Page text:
There’s no doubt that candidates, especially top candidates, are in short supply in the current job market. As a result, some candidates are passing up great opportunities for career advancement.
That’s because they’re comfortable in their current job, and that comfort has caused them to become complacent.
But it doesn’t have to be that way.
Companies crave talent. They want to get it and they want to keep it, and this is especially true right now.
Why is that? Because they need to stay as competitive as possible in the marketplace, and they need the best and brightest talent in order to do so.
If an employer makes an offer to you, it’s because they believe that you are the talent for which they’re looking and that you can make them more competitive in the marketplace. Company officials believe that you possess value that the organization needs, and as a result, they want to hire you so they can tap into that value.
Okay, let’s start with the bad news first. Even if you are one of the best and brightest candidates available and the company extends an offer to you, the company might not pay for full relocation expenses. That could leave you feeling as though you have no option but to pay for relocation yourself. This is not true.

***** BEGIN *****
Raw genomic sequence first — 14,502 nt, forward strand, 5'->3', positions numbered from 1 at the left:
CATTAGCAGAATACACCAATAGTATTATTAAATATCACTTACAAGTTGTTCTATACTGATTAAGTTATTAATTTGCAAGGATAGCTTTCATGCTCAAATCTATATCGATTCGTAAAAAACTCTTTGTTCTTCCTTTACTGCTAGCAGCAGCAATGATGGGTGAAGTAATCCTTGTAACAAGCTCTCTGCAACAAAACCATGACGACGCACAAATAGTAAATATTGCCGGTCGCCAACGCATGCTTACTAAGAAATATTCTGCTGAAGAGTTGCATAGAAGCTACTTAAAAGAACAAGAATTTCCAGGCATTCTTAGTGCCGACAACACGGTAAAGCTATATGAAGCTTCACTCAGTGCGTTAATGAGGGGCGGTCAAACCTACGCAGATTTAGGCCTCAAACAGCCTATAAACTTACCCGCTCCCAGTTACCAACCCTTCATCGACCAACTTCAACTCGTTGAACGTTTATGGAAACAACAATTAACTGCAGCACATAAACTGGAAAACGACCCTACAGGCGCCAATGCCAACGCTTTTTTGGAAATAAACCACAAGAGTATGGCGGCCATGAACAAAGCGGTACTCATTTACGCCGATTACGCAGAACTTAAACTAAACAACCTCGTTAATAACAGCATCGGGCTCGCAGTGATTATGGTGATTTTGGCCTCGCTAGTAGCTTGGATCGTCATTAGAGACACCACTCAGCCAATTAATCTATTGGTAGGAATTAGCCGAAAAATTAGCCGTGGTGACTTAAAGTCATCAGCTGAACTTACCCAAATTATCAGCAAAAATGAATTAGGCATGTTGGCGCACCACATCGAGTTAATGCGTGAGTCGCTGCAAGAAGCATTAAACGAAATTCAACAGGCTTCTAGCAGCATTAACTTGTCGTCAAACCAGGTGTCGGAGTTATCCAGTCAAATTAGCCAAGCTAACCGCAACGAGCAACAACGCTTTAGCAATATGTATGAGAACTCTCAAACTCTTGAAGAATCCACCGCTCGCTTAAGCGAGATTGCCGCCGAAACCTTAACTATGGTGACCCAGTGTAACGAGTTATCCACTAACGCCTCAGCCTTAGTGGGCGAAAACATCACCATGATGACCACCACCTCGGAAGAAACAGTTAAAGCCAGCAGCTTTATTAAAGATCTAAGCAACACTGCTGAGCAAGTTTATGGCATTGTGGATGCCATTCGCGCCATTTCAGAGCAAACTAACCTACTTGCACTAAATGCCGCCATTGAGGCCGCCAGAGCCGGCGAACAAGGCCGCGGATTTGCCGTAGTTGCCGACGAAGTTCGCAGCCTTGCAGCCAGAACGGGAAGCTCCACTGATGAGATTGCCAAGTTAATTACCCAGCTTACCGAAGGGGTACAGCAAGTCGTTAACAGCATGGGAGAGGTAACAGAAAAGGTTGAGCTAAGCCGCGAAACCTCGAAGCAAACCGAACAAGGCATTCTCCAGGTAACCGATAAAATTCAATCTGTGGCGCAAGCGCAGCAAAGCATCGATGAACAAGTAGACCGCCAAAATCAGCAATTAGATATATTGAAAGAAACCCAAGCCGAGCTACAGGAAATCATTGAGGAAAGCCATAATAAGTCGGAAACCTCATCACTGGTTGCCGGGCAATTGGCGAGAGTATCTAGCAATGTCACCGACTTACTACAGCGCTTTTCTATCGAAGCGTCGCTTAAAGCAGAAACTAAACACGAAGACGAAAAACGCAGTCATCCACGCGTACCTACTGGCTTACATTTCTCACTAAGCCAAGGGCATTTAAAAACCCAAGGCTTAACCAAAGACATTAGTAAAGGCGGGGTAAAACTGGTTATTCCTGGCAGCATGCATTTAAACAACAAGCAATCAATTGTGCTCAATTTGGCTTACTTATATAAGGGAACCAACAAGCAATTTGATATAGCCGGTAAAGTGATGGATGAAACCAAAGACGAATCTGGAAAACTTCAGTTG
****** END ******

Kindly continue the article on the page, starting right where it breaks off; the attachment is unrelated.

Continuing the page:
Other options are available, and these are all options you could explore with your potential new employer:
Rolling the cost of relocation into your salary—If the company is paying enough in salary, the extra compensation might be enough to cover the cost of moving.
Delayed relocation bonus—In this situation, you would receive a relocation bonus after working a specified amount of time in your new position. This can be anywhere from three months to a year.
Reduced relocation allowance—Instead of starting you with a salary that could conceivably cover all of your relocation expenses, you’ll start at a lower salary, but receive a small relocation allowance, as well. This is more of what you might call a “hybrid option.”
Realize that you have options when it comes to relocating for a better employment opportunity. Don’t automatically say “No” to a new job just because relocation is involved. You could be limiting your options and your chances to grow your career.
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